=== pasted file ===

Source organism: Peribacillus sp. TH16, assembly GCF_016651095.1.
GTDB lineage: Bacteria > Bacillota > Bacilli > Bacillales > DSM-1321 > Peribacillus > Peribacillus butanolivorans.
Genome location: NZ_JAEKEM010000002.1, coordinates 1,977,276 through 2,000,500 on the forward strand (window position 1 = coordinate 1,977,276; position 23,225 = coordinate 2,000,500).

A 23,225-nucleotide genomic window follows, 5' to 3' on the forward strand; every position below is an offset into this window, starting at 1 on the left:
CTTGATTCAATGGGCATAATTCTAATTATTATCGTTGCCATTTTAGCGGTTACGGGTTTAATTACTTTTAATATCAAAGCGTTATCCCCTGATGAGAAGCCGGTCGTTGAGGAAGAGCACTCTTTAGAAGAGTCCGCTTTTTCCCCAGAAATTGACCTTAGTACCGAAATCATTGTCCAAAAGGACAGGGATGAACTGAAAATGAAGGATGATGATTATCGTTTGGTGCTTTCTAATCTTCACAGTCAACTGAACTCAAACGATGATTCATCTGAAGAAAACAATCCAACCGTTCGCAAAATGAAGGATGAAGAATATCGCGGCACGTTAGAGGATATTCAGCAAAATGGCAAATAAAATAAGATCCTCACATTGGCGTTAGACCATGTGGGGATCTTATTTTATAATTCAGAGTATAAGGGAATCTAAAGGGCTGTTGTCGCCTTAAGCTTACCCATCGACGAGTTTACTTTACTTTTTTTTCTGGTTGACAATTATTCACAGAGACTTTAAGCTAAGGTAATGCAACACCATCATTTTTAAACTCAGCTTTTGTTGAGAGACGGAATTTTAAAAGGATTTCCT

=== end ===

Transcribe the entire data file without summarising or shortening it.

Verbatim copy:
Source organism: Peribacillus sp. TH16, assembly GCF_016651095.1.
GTDB lineage: Bacteria > Bacillota > Bacilli > Bacillales > DSM-1321 > Peribacillus > Peribacillus butanolivorans.
Genome location: NZ_JAEKEM010000002.1, coordinates 1,977,276 through 2,000,500 on the forward strand (window position 1 = coordinate 1,977,276; position 23,225 = coordinate 2,000,500).

A 23,225-nucleotide genomic window follows, 5' to 3' on the forward strand; every position below is an offset into this window, starting at 1 on the left:
CTTGATTCAATGGGCATAATTCTAATTATTATCGTTGCCATTTTAGCGGTTACGGGTTTAATTACTTTTAATATCAAAGCGTTATCCCCTGATGAGAAGCCGGTCGTTGAGGAAGAGCACTCTTTAGAAGAGTCCGCTTTTTCCCCAGAAATTGACCTTAGTACCGAAATCATTGTCCAAAAGGACAGGGATGAACTGAAAATGAAGGATGATGATTATCGTTTGGTGCTTTCTAATCTTCACAGTCAACTGAACTCAAACGATGATTCATCTGAAGAAAACAATCCAACCGTTCGCAAAATGAAGGATGAAGAATATCGCGGCACGTTAGAGGATATTCAGCAAAATGGCAAATAAAATAAGATCCTCACATTGGCGTTAGACCATGTGGGGATCTTATTTTATAATTCAGAGTATAAGGGAATCTAAAGGGCTGTTGTCGCCTTAAGCTTACCCATCGACGAGTTTACTTTACTTTTTTTTCTGGTTGACAATTATTCACAGAGACTTTAAGCTAAGGTAATGCAACACCATCATTTTTAAACTCAGCTTTTGTTGAGAGACGGAATTTTAAAAGGATTTCCT